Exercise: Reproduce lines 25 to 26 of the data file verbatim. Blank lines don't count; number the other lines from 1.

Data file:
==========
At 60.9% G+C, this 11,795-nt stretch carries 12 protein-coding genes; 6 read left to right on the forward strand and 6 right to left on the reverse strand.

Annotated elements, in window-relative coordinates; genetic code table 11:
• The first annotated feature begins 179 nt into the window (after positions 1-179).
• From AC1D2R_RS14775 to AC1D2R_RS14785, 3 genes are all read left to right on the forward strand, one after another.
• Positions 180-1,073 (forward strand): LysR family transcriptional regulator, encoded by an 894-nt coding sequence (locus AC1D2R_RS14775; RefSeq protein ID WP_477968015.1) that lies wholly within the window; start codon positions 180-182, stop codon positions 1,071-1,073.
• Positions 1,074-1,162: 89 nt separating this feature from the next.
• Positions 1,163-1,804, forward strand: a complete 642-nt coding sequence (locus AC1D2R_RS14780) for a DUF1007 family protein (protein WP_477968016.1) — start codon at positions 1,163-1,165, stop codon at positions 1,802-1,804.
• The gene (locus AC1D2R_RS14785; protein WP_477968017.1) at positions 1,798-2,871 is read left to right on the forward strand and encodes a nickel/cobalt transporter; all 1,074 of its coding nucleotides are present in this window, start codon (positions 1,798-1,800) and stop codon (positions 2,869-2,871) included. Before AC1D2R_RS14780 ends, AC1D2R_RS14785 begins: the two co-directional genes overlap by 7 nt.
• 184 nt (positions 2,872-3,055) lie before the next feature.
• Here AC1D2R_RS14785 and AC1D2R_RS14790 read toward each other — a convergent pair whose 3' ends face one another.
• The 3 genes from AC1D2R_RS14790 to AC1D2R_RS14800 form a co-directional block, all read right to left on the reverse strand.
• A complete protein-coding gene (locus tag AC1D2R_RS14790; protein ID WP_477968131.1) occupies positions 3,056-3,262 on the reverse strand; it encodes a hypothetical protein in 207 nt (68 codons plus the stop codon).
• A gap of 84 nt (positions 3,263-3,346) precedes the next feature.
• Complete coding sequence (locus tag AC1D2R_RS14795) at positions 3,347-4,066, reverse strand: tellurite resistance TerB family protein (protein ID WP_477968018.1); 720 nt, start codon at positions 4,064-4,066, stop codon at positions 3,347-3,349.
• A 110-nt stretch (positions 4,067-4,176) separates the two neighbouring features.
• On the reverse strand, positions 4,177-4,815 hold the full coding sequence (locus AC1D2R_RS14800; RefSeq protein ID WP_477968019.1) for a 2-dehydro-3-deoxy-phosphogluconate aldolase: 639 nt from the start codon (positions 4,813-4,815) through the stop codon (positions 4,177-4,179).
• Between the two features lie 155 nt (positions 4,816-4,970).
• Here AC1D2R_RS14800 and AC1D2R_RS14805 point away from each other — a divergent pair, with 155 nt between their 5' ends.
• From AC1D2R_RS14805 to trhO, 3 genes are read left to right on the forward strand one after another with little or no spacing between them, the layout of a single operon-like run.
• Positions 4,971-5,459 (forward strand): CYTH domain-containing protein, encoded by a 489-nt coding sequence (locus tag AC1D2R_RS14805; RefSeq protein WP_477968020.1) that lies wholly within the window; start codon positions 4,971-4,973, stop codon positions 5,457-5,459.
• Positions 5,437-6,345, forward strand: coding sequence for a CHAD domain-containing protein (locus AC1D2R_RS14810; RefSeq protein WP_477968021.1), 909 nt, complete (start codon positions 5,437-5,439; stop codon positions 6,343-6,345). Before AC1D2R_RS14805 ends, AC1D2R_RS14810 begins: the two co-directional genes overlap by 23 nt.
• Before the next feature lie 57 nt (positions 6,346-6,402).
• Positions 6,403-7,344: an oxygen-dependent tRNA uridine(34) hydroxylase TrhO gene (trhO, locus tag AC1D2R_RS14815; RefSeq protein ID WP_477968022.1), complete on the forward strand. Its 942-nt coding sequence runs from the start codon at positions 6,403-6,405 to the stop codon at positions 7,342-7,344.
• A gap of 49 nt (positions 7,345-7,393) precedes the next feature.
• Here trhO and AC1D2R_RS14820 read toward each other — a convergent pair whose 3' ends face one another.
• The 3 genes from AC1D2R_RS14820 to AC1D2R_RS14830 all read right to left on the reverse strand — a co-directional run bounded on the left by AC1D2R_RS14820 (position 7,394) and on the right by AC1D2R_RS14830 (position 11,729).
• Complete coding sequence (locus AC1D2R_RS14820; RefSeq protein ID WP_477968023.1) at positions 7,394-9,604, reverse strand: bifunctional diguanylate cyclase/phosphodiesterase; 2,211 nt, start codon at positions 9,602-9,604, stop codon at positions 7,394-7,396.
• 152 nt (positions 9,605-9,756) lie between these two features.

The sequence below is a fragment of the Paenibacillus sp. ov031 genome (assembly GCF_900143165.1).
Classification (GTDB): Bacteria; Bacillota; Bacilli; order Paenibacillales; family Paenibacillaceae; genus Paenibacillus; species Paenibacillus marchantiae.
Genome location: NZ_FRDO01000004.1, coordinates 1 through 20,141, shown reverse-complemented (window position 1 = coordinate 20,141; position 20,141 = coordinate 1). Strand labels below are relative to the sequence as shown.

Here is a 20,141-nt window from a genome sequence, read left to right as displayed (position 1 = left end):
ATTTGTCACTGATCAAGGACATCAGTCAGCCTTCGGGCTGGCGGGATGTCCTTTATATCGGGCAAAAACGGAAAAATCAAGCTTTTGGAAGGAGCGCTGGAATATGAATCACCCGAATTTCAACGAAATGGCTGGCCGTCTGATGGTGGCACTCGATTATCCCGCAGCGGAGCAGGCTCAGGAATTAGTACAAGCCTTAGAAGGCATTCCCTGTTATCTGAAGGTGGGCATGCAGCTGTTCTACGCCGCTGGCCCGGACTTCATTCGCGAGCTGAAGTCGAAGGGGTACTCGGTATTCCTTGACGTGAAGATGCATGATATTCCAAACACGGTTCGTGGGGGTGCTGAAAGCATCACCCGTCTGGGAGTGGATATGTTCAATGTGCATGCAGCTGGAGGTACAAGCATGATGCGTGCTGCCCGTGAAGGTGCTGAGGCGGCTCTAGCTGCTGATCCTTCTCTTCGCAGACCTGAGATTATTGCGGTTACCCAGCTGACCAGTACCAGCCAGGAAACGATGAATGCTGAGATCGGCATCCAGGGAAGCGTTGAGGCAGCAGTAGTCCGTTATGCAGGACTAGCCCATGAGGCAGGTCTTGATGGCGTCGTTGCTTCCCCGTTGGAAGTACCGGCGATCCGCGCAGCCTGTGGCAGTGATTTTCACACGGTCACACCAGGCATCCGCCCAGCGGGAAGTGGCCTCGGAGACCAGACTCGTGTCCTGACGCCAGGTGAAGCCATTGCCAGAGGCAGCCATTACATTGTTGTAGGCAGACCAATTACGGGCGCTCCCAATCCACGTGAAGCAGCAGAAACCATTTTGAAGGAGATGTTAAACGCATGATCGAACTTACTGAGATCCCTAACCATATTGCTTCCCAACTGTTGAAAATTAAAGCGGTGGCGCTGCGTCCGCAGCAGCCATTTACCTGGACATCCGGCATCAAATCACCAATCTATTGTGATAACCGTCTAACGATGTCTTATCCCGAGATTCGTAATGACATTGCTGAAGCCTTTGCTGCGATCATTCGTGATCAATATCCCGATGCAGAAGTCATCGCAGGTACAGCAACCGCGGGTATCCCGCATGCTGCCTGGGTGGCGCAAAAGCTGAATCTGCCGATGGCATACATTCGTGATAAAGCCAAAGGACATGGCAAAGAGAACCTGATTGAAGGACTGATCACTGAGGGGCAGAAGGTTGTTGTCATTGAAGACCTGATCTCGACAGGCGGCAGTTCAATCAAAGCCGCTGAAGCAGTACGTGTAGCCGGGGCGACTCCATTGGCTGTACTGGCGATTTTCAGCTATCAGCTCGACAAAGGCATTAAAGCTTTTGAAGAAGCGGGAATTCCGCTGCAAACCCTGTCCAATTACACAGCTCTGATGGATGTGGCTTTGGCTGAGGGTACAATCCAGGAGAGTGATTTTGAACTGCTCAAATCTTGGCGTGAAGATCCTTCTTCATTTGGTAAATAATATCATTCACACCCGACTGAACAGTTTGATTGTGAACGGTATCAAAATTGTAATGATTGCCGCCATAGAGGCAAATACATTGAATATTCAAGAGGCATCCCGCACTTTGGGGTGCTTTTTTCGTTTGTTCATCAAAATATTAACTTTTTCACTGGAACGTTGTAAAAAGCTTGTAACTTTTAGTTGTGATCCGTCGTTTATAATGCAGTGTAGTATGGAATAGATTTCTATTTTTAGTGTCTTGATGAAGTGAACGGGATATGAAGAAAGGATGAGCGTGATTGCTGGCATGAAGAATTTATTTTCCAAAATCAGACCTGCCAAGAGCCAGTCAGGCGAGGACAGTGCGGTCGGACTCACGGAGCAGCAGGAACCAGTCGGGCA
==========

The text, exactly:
• Here trhO and AC1D2R_RS14820 read toward each other — a convergent pair whose 3' ends face one another.
• The 3 genes from AC1D2R_RS14820 to AC1D2R_RS14830 all read right to left on the reverse strand — a co-directional run bounded on the left by AC1D2R_RS14820 (position 7,394) and on the right by AC1D2R_RS14830 (position 11,729).